To determine whether a particular burglary conviction qualifies as a violent felony, we apply a two-step analysis. First, we look only to "the fact of conviction and the statutory definition of the prior offense" to determine if that definition fits within the generic meaning of burglary. Id. at 602, 110 S.Ct. 2143. Pursuant to the terms of this "categorical approach," Id., we do not apply "legal imagination to a state statute's language." Gonzales v. Duenas-Alvarez, 549 U.S. 183, 127 S.Ct. 815, 822, 166 L.Ed.2d 683 (2007). Thus, to conclude that a statutory definition extends beyond the generic definition of a crime "requires a realistic probability, not a the oretical possibility, that the State would apply its statute to conduct that falls outside the generic definition of a crime." Id. If we concludethat the statutory definition is congruent with the generic definition, our inquiry ends. Taylor, 495 U.S. at 602, 110 S.Ct. 2143. If instead, we conclude that the statute covers conduct that is broader than the generic definition, we turn to the second step of our analysisand review the charging documents, plea agreement, and plea colloquy or comparable judicial documents to determine if the facts of the case limit the crime to fit within the bounds of the generic definition. Shepard v. United States, 544 U.S. 13, 26, 125 S.Ct. 1254, 161 L.Ed.2d 205 (2005).
The Maine statutory definition of burglary is remarkably similar to the generic definition: "enter[ing] or surreptitiously remain[ing] in a structure knowing that that person is not licensed or privileged to do so, with the intent to commit a crime therein." Me.Rev.Stat. Ann. tit. 17-A, § 401. Unlike the Taylor definition — which leaves "structure" undefined — the Maine statute defines structure as "a building or other place designed to provide protection for persons or property against weather or intrusion, but does not include vehicles or other conveyances whose primary purpose is transportation." Id. § 2(24).
In spite of these similarities, Cummings contends that we should move beyond the categorical approach and look to the charging documents because the definition of "structure" — specifically the phrase "or other place designed to provide protection" — pushes the Maine statutory definition beyond the bounds of the generic definition. We find this argument unconvincing for three reasons. First, the generic definition broadly construes the possible settings for burglary. Taylor, 495 U.S. at 598, 110 S.Ct. 2143. The Taylor Court did not restrict the definition to include only buildings; instead, the definition addresses conduct in "a building or other structure." Id. (emphasis added). In light of this explicitlanguage, we decline Cummings's invitation to find the phrase "or other structure" superfluous. The phrase dictates that the generic definition encompasses both buildings and less completestructures. Therefore, we conclude that the Maine statute is consistent with the generic definition.
Second, decisions from other federal courts — which have interpreted the Maine statute in a similar fashion — bolster our conclusion. The United States District Court for the District of Maine concluded that a conviction pursuant to the Maine burglary statute "would constitute a `violent felony' within the meaning of the ACCA." United States v. Bishop, 350 F.Supp.2d 127, 131-32 (D.Me. 2004). Similarly, in its analysis of the Maine statute for purposes of the sentencing guidelines, the First Circuit determined that "[a]ll of the elements of generic burglary are included in the [Maine] statute." United States v. Sawyer, 144 F.3d 191, 196 (1st Cir. 1998).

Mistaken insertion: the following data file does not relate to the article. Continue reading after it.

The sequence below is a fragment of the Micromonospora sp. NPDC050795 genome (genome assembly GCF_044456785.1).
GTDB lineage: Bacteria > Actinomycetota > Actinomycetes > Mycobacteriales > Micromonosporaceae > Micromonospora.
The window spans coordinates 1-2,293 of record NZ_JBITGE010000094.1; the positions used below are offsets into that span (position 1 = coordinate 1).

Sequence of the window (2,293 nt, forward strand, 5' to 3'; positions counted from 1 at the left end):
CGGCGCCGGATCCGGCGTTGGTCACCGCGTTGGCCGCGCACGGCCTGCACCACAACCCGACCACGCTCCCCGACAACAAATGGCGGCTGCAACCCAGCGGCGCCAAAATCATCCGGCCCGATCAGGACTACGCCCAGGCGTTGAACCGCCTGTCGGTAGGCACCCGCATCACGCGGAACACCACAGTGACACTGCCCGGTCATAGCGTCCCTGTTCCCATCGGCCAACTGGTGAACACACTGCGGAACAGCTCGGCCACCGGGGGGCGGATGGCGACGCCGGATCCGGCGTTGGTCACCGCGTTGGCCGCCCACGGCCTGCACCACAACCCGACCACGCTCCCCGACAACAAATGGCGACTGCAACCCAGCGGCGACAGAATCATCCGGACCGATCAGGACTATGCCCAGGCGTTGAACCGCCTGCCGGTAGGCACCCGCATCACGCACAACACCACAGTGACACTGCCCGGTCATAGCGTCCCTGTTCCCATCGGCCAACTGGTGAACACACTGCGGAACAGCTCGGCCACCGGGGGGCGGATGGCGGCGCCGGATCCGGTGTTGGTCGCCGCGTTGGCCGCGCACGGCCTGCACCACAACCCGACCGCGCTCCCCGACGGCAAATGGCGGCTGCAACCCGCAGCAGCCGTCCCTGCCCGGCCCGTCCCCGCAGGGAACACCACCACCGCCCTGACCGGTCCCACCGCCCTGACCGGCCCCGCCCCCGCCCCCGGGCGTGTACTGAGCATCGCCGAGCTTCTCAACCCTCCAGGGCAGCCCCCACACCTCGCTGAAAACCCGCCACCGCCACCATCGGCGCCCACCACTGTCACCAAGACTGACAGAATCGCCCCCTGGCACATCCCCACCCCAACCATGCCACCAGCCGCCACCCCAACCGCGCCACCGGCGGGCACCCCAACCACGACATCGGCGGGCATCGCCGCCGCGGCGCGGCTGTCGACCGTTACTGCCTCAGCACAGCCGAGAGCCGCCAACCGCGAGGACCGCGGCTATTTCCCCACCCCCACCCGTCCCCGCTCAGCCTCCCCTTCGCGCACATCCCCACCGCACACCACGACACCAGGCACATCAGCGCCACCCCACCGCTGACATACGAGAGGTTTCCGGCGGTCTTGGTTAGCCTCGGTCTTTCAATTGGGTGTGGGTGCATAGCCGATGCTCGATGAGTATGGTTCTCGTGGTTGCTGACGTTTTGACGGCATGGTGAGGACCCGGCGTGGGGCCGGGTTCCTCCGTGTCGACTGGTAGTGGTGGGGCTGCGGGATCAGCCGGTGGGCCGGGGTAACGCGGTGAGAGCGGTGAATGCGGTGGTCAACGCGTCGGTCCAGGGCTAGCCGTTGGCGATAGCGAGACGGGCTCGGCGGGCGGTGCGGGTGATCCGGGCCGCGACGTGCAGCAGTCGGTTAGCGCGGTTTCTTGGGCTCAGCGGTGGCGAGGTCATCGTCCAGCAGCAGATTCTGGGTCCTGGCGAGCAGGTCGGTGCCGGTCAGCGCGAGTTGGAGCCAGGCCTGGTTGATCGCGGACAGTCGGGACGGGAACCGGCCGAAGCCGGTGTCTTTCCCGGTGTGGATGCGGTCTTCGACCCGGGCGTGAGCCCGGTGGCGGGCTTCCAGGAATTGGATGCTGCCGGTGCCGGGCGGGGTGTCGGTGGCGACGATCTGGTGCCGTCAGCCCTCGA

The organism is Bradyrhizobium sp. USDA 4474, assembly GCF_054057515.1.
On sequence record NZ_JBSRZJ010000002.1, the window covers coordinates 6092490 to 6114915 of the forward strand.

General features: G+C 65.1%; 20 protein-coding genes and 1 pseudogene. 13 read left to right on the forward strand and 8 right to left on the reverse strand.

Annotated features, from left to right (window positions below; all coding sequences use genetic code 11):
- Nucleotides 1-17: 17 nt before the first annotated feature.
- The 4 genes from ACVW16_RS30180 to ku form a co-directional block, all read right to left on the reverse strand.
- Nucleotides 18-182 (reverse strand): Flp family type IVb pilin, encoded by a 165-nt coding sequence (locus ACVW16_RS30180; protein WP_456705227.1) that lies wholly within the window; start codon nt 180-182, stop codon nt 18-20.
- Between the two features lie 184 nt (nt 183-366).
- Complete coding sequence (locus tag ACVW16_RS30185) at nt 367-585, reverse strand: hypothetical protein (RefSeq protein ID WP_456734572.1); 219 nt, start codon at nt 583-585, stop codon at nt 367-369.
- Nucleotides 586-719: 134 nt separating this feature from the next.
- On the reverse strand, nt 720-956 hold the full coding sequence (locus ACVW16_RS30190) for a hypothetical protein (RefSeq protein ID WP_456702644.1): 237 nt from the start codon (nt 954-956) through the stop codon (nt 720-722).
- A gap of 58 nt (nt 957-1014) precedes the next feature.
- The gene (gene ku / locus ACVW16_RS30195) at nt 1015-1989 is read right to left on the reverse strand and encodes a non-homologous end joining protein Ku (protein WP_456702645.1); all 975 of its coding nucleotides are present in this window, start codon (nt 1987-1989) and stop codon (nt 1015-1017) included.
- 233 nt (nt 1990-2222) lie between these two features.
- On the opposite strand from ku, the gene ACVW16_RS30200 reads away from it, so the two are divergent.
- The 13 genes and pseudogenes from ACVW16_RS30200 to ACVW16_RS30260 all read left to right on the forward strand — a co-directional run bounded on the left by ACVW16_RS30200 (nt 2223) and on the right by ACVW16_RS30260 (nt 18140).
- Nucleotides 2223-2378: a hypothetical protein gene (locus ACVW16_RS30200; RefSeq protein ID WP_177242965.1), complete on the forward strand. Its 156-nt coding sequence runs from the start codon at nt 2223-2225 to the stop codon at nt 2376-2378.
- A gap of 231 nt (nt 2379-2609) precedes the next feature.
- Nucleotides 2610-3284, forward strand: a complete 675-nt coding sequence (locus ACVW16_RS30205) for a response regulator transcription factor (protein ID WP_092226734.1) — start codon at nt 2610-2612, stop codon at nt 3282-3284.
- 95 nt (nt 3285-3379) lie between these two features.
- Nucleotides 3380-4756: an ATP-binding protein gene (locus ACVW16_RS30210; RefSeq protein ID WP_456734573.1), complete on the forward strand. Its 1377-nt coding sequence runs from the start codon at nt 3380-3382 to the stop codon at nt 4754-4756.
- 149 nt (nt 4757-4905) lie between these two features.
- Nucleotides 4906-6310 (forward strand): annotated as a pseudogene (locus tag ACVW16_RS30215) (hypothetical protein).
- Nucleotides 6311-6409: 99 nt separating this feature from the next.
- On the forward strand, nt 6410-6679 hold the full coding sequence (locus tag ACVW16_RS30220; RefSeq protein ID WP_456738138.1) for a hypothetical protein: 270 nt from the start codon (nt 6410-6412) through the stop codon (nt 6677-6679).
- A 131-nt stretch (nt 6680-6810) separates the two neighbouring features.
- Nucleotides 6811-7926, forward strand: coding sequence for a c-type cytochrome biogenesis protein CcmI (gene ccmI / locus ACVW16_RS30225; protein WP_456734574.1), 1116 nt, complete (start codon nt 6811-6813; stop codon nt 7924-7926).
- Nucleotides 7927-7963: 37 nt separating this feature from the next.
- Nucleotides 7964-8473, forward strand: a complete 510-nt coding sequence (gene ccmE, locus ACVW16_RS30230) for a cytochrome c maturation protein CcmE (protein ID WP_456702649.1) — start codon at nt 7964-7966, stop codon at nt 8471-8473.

Finally, how the Maine courts have applied the burglary statute indicates that there is not a "realistic probability" that the statute strays beyond the generic definition. See Duenas-Alvarez, 127 S.Ct. at 822. We have found no case where the Maine courts applied the burglary statute to a setting that would suggest that the statute encompasses conduct that strays beyond the bounds of the generic definition. Accordingly, there is no realistic probability that the Maine courts construe the statute in the expansive manner underlying Cummings's argument. In light of this and the above mentioned reasons, we hold that the Maine burglary statute is coterminous with the Taylor generic definition of burglary.
Although the categorical approach fully resolves the issue raised in this appeal, we briefly note that the charging documents also corroborate our conclusion. Each charging document explicitly states that Cummings "enter[ed] a certain structure." Thus, the plain language of eachcharging document demonstrates that the burglary settings are consistent with the generic definition. See United States v. King, 422 F.3d 1055, 1058 (10th Cir. 2005) (holding that the district court properly sentenced the defendant under the ACCA because the charging document used the word "structure" and therefore "established] that [the defendant] was convicted forunlawfully entering a structure.").
To prevail on appeal, Cummings must demonstrate that his three Maine burglary convictions are inconsistent with the generic definition the Court adopted in Taylor. Pursuant to the categorical approach, it is clear that the Maine statute is coterminous with the generic definition, and thus, the district court properly sentenced Cummings under 18 U.S.C. § 924(e) and U.S.S.G. § 4B1.4. Accordingly, we AFFIRM the sentence.